His burial, at the Western Reserve National Cemetery, was beautifully done.  By his choice, he was cremated, and the urn was to be placed in a setting with his fellow soldiers.  The people at the cemetery spoke about him and his service, and he received an honor guard volley.

After the service, we went back to my sister's house, and dealt with the paperwork and talked.  One VERY funny moment occurred when we had to decide what inscription/symbol to put on his marker.  The inscription was easy, but the symbol was tough.

Mary and I wanted this - as a SERIOUS Star Trek nut, Mike would have LOVED it.








Ron talked us out of it - after a LOT of discussion. We decided on an eagle.

Still, I know that Mike would have preferred the "Live Long and Prosper" symbol.

Saturday, May 18, 2013

Before You Judge Someone...

...walk a mile in his shoes.

Have you ever talked about someone you KNOW is EVIL - a RACIST, a GAY-HATER, a HATE-THE-POOR person?

Someone, like, perhaps, Rush Limbaugh?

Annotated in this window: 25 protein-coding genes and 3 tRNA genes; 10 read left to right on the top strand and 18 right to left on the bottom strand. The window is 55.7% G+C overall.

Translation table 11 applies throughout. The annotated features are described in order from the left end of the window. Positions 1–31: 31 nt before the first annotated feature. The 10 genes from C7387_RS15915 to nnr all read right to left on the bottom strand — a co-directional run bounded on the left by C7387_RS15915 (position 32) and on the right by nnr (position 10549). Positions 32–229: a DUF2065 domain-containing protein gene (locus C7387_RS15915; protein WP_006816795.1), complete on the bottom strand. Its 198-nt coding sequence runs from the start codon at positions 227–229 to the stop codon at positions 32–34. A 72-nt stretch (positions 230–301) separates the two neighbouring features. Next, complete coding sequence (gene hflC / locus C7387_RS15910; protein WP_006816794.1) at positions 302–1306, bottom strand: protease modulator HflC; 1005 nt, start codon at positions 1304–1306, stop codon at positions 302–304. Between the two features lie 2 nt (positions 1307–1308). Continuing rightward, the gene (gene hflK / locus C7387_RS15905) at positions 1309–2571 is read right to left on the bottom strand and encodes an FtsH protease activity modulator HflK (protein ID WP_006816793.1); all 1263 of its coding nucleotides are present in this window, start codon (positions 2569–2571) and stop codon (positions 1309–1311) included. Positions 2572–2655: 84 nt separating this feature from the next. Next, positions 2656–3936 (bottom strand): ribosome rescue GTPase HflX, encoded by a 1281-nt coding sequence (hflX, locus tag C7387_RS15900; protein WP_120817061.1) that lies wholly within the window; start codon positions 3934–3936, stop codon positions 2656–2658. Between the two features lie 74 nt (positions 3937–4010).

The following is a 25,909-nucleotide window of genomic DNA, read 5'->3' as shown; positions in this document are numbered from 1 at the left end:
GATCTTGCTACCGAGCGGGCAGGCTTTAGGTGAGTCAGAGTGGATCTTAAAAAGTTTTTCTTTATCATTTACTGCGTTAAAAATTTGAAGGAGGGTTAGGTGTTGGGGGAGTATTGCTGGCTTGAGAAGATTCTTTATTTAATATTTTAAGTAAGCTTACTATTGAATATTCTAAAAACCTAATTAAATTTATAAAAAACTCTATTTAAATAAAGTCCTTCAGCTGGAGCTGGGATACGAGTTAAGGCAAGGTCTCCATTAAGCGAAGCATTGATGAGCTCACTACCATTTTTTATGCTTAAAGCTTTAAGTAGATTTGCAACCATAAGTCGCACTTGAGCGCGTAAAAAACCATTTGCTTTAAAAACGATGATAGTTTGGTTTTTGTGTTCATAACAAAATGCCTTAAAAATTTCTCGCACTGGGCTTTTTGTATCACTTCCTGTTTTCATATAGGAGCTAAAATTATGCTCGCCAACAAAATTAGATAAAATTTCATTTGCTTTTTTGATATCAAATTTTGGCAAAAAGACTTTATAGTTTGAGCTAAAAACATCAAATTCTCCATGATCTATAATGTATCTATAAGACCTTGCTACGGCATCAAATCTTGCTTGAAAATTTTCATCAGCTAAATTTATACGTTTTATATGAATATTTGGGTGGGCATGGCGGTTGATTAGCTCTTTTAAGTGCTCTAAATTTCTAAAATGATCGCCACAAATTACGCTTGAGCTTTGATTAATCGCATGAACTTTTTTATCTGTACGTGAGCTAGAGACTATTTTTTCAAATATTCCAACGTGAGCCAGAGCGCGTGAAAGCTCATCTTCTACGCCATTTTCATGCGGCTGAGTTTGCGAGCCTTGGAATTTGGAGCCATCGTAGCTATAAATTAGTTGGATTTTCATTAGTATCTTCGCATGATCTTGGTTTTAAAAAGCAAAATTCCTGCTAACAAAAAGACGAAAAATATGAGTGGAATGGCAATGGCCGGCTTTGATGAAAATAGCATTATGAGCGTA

In other words, you've judged them.

Fair enough. You actually listened to what they had to say, and made your decision.

Oh, you didn't? You never listened to them (for more than a few seconds), read their writings, or interacted with them in any way?

Then, how do you know all that about them? From other people? Who, maybe, made their decision on the basis of NO information?

Gee, sounds like pre-judgement to me. Which, you may realize, is the same as prejudice.

Folks, I don't like Obama's policies, character, or actions. But, before I made a decision about him, I learned about him. I read Dreams From My Father AND The Audacity of Hope. I listened to what he had to say. Only after that, did I make a judgement.

In other words, I EARNED the right to decide about his character, his actions, his philosophy.

When he makes a speech, or provides his side of an issue, I always go to the transcript.  I don't believe in filtering my information.  In other words, I get my information from the horse's mouth.

I know MANY people who trash-talk Rush and Palin, who know NOTHING about them, other than what has been said/written in the partisan press.  They couldn't tell you what their position is on any given topic, what the state of investigations against them ultimately showed, what they said (as opposed to what a Saturday Night Live character said), or even listened to them for 15 lousy minutes straight, without dismissively changing the channel, snarking about their "stupidity".

Let's see - refusing to learn about a topic, but insisting that your opinions about that topic are valued and important.

Who's stupid?